Why Chicago pick for police chief is lauded – and criticized
To many in Chicago's black community, Mayor Rahm Emanuel chose the right new police chief amid a time of high racial tension. How he went about it, however, is a problem.
Chicago — Mayor Rahm Emanuel is moving to tap an African-American and long-time Chicago police veteran as the city’s new chief of police – but the step risks faltering from the outset in its goal of repairing damaged police-community relations.
That’s because, even as community members praise Eddie Johnson’s record as a police officer, many say that the manner of his selection undercuts community trust. Mayor Emanuel is rejecting three candidates recommended by a civilian review board in order to name Mr. Johnson as interim chief, with the apparent intention of giving him the position permanently.
So although Johnson is seen as a credible choice, on his own merits, he is an instantly controversial one.
No one doubts Chicago’s need for a new police superintendent. Four months ago, Chicago Mayor Rahm Emanuel fired the city’s chief of police amid large-scale protests against the police shooting of black teenager Laquan McDonald.
"Now is the time for fresh eyes and new leadership to confront the challenges the department and our community and our city are facing as we go forward," Emanuel said at the time.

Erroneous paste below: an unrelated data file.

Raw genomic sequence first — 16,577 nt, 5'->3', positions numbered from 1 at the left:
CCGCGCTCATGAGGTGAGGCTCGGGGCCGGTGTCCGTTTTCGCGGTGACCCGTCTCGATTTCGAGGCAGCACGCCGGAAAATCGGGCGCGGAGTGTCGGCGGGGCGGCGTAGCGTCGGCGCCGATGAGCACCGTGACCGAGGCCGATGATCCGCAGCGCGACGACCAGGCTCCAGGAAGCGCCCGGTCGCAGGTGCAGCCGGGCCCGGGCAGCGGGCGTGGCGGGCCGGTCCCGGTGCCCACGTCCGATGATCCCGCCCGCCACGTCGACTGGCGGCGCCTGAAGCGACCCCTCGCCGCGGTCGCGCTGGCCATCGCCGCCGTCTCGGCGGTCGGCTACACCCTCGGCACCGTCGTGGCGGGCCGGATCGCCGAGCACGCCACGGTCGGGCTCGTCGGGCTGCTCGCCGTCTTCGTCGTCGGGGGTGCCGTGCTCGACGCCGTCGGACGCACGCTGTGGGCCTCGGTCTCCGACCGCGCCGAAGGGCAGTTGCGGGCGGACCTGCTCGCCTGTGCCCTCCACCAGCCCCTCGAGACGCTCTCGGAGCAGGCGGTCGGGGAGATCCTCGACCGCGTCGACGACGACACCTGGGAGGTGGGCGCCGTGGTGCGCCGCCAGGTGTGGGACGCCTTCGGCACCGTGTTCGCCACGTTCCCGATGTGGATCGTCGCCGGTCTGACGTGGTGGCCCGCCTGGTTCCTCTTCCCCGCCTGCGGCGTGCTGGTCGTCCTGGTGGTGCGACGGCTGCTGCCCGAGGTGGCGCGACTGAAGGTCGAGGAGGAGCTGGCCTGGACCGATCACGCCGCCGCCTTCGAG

If Emanuel gets his way, those fresh eyes at the top will also be familiar ones to the city and its beat cops. Johnson is a 27-year veteran of the Chicago Police Department who currently serves as the department’s chief of patrol.
Richard Wooten, who worked for Johnson as a police officer in the Auburn Gresham neighborhood on Chicago’s far South Side before retiring last summer, says Johnson is very qualified and that “he will make an excellent superintendent.”
But there’s a twist.
Ignoring the process
Chicago law requires that the mayor select a new police superintendent from a list of finalists chosen by the Police Board, a nine-member civilian body appointed by the mayor to oversee certain activities of the police department. The board began searching for finalists in December, after Superintendent Garry McCarthy stepped down.
Thirty-nine candidates applied for the position; Johnson was not among them – and the result is an outcome that rankles many in the community, including at least one family of a police shooting victim.
Mr. Wooten is among those who are troubled by how the mayor went outside of the process to find Johnson. He says the apparent need to start the search process over again, just so that the mayor can handpick Johnson, is a waste of time and taxpayer’s money.
“It’s like he’s not listening to what the people are saying,” says Wooten, who now leads a group of retired African-American police officers as the executive director of Gathering Point Community Council. “We see hypocrisy, not democracy in action.”
The Police Board voted to approve three candidates on March 17. These included: Cedric Alexander, deputy chief operating officer for public safety in DeKalb County, Ga.; Anne E. Kirkpatrick, the former chief of police of Spokane, Wash.; and Eugene Williams, the chief of support services for the Chicago Police Department.